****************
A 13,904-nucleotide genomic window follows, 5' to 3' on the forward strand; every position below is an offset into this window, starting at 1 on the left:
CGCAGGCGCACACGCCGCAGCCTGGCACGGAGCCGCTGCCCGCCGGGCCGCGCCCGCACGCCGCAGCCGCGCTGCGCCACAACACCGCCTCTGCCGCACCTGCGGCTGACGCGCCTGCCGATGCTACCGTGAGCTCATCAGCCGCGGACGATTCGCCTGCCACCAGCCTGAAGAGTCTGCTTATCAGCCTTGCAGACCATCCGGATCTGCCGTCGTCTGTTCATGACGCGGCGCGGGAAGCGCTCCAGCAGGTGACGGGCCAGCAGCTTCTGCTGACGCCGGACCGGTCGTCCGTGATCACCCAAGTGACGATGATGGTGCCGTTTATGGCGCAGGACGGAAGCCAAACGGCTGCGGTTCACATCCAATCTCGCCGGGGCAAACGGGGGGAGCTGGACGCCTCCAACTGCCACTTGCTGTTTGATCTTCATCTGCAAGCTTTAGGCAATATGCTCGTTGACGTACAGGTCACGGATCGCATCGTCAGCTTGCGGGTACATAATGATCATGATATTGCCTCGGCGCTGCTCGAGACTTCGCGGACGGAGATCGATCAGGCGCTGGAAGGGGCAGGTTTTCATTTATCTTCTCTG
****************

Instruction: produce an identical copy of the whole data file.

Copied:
A 13,904-nucleotide genomic window follows, 5' to 3' on the forward strand; every position below is an offset into this window, starting at 1 on the left:
CGCAGGCGCACACGCCGCAGCCTGGCACGGAGCCGCTGCCCGCCGGGCCGCGCCCGCACGCCGCAGCCGCGCTGCGCCACAACACCGCCTCTGCCGCACCTGCGGCTGACGCGCCTGCCGATGCTACCGTGAGCTCATCAGCCGCGGACGATTCGCCTGCCACCAGCCTGAAGAGTCTGCTTATCAGCCTTGCAGACCATCCGGATCTGCCGTCGTCTGTTCATGACGCGGCGCGGGAAGCGCTCCAGCAGGTGACGGGCCAGCAGCTTCTGCTGACGCCGGACCGGTCGTCCGTGATCACCCAAGTGACGATGATGGTGCCGTTTATGGCGCAGGACGGAAGCCAAACGGCTGCGGTTCACATCCAATCTCGCCGGGGCAAACGGGGGGAGCTGGACGCCTCCAACTGCCACTTGCTGTTTGATCTTCATCTGCAAGCTTTAGGCAATATGCTCGTTGACGTACAGGTCACGGATCGCATCGTCAGCTTGCGGGTACATAATGATCATGATATTGCCTCGGCGCTGCTCGAGACTTCGCGGACGGAGATCGATCAGGCGCTGGAAGGGGCAGGTTTTCATTTATCTTCTCTG